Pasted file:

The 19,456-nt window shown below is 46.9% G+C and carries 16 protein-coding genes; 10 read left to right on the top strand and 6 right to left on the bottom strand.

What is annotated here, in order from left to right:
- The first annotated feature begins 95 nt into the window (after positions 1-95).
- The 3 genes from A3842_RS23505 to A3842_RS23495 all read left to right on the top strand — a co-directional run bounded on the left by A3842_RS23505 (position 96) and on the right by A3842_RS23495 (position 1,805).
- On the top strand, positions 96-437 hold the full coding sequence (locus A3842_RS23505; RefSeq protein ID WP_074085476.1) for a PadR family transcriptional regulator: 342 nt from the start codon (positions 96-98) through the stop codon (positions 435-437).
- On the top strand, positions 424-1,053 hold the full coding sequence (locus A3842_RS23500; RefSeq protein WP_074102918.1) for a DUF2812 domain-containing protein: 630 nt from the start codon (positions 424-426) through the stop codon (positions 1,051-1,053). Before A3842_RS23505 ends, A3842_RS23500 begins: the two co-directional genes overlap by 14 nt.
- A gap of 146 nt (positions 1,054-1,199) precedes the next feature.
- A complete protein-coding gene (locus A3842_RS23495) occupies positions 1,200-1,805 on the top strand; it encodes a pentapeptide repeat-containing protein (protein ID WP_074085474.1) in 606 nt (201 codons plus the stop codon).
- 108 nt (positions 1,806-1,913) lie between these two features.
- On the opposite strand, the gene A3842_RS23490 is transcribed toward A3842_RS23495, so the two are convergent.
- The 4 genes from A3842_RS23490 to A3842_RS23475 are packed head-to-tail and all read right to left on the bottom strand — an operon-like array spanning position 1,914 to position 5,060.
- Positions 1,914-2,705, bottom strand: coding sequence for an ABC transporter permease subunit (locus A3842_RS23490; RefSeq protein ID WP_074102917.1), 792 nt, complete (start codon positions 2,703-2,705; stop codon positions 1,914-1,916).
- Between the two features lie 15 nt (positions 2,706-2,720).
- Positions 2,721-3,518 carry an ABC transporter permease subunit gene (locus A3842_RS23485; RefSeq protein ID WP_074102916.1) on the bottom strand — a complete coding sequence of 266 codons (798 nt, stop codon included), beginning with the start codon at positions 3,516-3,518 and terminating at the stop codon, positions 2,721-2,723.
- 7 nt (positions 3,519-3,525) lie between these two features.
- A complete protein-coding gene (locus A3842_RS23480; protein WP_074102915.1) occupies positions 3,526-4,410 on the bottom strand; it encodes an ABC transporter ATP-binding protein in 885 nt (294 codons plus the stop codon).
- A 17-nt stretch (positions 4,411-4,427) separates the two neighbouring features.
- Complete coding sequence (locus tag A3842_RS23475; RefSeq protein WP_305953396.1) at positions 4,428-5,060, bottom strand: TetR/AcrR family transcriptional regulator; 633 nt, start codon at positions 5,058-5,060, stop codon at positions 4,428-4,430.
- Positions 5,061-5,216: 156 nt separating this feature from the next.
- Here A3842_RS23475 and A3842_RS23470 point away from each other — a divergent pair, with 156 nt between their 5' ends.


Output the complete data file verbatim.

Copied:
The 19,456-nt window shown below is 46.9% G+C and carries 16 protein-coding genes; 10 read left to right on the top strand and 6 right to left on the bottom strand.

What is annotated here, in order from left to right:
- The first annotated feature begins 95 nt into the window (after positions 1-95).
- The 3 genes from A3842_RS23505 to A3842_RS23495 all read left to right on the top strand — a co-directional run bounded on the left by A3842_RS23505 (position 96) and on the right by A3842_RS23495 (position 1,805).
- On the top strand, positions 96-437 hold the full coding sequence (locus A3842_RS23505; RefSeq protein ID WP_074085476.1) for a PadR family transcriptional regulator: 342 nt from the start codon (positions 96-98) through the stop codon (positions 435-437).
- On the top strand, positions 424-1,053 hold the full coding sequence (locus A3842_RS23500; RefSeq protein WP_074102918.1) for a DUF2812 domain-containing protein: 630 nt from the start codon (positions 424-426) through the stop codon (positions 1,051-1,053). Before A3842_RS23505 ends, A3842_RS23500 begins: the two co-directional genes overlap by 14 nt.
- A gap of 146 nt (positions 1,054-1,199) precedes the next feature.
- A complete protein-coding gene (locus A3842_RS23495) occupies positions 1,200-1,805 on the top strand; it encodes a pentapeptide repeat-containing protein (protein ID WP_074085474.1) in 606 nt (201 codons plus the stop codon).
- 108 nt (positions 1,806-1,913) lie between these two features.
- On the opposite strand, the gene A3842_RS23490 is transcribed toward A3842_RS23495, so the two are convergent.
- The 4 genes from A3842_RS23490 to A3842_RS23475 are packed head-to-tail and all read right to left on the bottom strand — an operon-like array spanning position 1,914 to position 5,060.
- Positions 1,914-2,705, bottom strand: coding sequence for an ABC transporter permease subunit (locus A3842_RS23490; RefSeq protein ID WP_074102917.1), 792 nt, complete (start codon positions 2,703-2,705; stop codon positions 1,914-1,916).
- Between the two features lie 15 nt (positions 2,706-2,720).
- Positions 2,721-3,518 carry an ABC transporter permease subunit gene (locus A3842_RS23485; RefSeq protein ID WP_074102916.1) on the bottom strand — a complete coding sequence of 266 codons (798 nt, stop codon included), beginning with the start codon at positions 3,516-3,518 and terminating at the stop codon, positions 2,721-2,723.
- 7 nt (positions 3,519-3,525) lie between these two features.
- A complete protein-coding gene (locus A3842_RS23480; protein WP_074102915.1) occupies positions 3,526-4,410 on the bottom strand; it encodes an ABC transporter ATP-binding protein in 885 nt (294 codons plus the stop codon).
- A 17-nt stretch (positions 4,411-4,427) separates the two neighbouring features.
- Complete coding sequence (locus tag A3842_RS23475; RefSeq protein WP_305953396.1) at positions 4,428-5,060, bottom strand: TetR/AcrR family transcriptional regulator; 633 nt, start codon at positions 5,058-5,060, stop codon at positions 4,428-4,430.
- Positions 5,061-5,216: 156 nt separating this feature from the next.
- Here A3842_RS23475 and A3842_RS23470 point away from each other — a divergent pair, with 156 nt between their 5' ends.